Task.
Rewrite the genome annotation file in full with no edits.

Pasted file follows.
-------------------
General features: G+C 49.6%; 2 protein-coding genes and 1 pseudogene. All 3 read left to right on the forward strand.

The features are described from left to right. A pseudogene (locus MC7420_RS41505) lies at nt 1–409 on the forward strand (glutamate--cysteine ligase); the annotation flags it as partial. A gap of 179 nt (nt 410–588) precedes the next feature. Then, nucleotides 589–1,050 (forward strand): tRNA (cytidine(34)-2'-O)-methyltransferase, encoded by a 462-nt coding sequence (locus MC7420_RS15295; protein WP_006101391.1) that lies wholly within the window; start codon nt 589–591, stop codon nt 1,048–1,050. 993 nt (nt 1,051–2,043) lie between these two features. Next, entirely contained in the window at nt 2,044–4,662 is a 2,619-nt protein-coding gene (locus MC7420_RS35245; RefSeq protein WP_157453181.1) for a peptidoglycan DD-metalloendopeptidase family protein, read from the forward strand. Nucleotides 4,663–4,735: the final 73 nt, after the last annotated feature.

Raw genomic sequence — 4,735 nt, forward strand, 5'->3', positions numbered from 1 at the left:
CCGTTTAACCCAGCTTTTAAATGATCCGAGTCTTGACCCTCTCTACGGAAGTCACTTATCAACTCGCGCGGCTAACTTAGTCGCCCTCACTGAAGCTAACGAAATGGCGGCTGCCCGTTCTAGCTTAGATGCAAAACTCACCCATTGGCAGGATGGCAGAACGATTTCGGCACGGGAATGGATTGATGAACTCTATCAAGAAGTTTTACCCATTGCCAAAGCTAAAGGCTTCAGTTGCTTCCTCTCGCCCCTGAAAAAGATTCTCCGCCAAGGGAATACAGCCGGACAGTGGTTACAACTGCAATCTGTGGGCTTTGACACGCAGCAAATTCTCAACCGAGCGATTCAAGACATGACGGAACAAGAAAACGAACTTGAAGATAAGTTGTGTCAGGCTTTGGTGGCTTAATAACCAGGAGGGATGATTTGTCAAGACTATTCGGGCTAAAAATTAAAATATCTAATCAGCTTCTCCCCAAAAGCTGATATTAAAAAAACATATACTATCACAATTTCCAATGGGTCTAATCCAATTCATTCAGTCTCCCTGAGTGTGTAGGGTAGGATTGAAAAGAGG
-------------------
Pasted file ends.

General features: G+C 49.6%; 2 protein-coding genes and 1 pseudogene. All 3 read left to right on the forward strand.

The features are described from left to right. A pseudogene (locus MC7420_RS41505) lies at nt 1–409 on the forward strand (glutamate--cysteine ligase); the annotation flags it as partial. A gap of 179 nt (nt 410–588) precedes the next feature. Then, nucleotides 589–1,050 (forward strand): tRNA (cytidine(34)-2'-O)-methyltransferase, encoded by a 462-nt coding sequence (locus MC7420_RS15295; protein WP_006101391.1) that lies wholly within the window; start codon nt 589–591, stop codon nt 1,048–1,050. 993 nt (nt 1,051–2,043) lie between these two features. Next, entirely contained in the window at nt 2,044–4,662 is a 2,619-nt protein-coding gene (locus MC7420_RS35245; RefSeq protein WP_157453181.1) for a peptidoglycan DD-metalloendopeptidase family protein, read from the forward strand. Nucleotides 4,663–4,735: the final 73 nt, after the last annotated feature.

Raw genomic sequence — 4,735 nt, forward strand, 5'->3', positions numbered from 1 at the left:
CCGTTTAACCCAGCTTTTAAATGATCCGAGTCTTGACCCTCTCTACGGAAGTCACTTATCAACTCGCGCGGCTAACTTAGTCGCCCTCACTGAAGCTAACGAAATGGCGGCTGCCCGTTCTAGCTTAGATGCAAAACTCACCCATTGGCAGGATGGCAGAACGATTTCGGCACGGGAATGGATTGATGAACTCTATCAAGAAGTTTTACCCATTGCCAAAGCTAAAGGCTTCAGTTGCTTCCTCTCGCCCCTGAAAAAGATTCTCCGCCAAGGGAATACAGCCGGACAGTGGTTACAACTGCAATCTGTGGGCTTTGACACGCAGCAAATTCTCAACCGAGCGATTCAAGACATGACGGAACAAGAAAACGAACTTGAAGATAAGTTGTGTCAGGCTTTGGTGGCTTAATAACCAGGAGGGATGATTTGTCAAGACTATTCGGGCTAAAAATTAAAATATCTAATCAGCTTCTCCCCAAAAGCTGATATTAAAAAAACATATACTATCACAATTTCCAATGGGTCTAATCCAATTCATTCAGTCTCCCTGAGTGTGTAGGGTAGGATTGAAAAGAGG